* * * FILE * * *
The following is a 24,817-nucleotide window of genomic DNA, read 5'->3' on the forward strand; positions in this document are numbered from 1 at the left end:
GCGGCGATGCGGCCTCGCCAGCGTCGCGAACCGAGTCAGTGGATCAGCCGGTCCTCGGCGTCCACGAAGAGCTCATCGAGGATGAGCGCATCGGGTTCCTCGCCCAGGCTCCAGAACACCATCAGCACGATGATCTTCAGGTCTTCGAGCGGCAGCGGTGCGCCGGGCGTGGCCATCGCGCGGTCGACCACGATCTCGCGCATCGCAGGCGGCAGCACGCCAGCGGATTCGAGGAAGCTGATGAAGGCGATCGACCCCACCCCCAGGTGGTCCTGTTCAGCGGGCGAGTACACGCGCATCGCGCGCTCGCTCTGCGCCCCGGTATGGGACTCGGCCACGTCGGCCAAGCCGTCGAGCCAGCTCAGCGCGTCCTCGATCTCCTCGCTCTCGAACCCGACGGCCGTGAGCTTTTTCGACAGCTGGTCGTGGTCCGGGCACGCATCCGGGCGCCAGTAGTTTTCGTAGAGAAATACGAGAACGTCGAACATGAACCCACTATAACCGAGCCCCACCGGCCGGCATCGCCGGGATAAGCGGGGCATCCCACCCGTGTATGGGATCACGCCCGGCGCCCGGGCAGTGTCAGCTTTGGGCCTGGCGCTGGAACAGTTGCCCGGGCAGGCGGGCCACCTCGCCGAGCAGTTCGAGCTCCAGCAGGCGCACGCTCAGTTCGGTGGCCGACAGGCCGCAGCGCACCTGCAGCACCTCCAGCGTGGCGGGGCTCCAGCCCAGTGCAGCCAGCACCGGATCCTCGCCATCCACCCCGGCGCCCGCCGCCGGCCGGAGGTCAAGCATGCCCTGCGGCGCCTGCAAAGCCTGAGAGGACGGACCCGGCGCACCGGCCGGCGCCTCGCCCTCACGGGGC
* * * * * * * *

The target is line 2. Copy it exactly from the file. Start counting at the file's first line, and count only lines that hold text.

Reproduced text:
GCGGCGATGCGGCCTCGCCAGCGTCGCGAACCGAGTCAGTGGATCAGCCGGTCCTCGGCGTCCACGAAGAGCTCATCGAGGATGAGCGCATCGGGTTCCTCGCCCAGGCTCCAGAACACCATCAGCACGATGATCTTCAGGTCTTCGAGCGGCAGCGGTGCGCCGGGCGTGGCCATCGCGCGGTCGACCACGATCTCGCGCATCGCAGGCGGCAGCACGCCAGCGGATTCGAGGAAGCTGATGAAGGCGATCGACCCCACCCCCAGGTGGTCCTGTTCAGCGGGCGAGTACACGCGCATCGCGCGCTCGCTCTGCGCCCCGGTATGGGACTCGGCCACGTCGGCCAAGCCGTCGAGCCAGCTCAGCGCGTCCTCGATCTCCTCGCTCTCGAACCCGACGGCCGTGAGCTTTTTCGACAGCTGGTCGTGGTCCGGGCACGCATCCGGGCGCCAGTAGTTTTCGTAGAGAAATACGAGAACGTCGAACATGAACCCACTATAACCGAGCCCCACCGGCCGGCATCGCCGGGATAAGCGGGGCATCCCACCCGTGTATGGGATCACGCCCGGCGCCCGGGCAGTGTCAGCTTTGGGCCTGGCGCTGGAACAGTTGCCCGGGCAGGCGGGCCACCTCGCCGAGCAGTTCGAGCTCCAGCAGGCGCACGCTCAGTTCGGTGGCCGACAGGCCGCAGCGCACCTGCAGCACCTCCAGCGTGGCGGGGCTCCAGCCCAGTGCAGCCAGCACCGGATCCTCGCCATCCACCCCGGCGCCCGCCGCCGGCCGGAGGTCAAGCATGCCCTGCGGCGCCTGCAAAGCCTGAGAGGACGGACCCGGCGCACCGGCCGGCGCCTCGCCCTCACGGGGC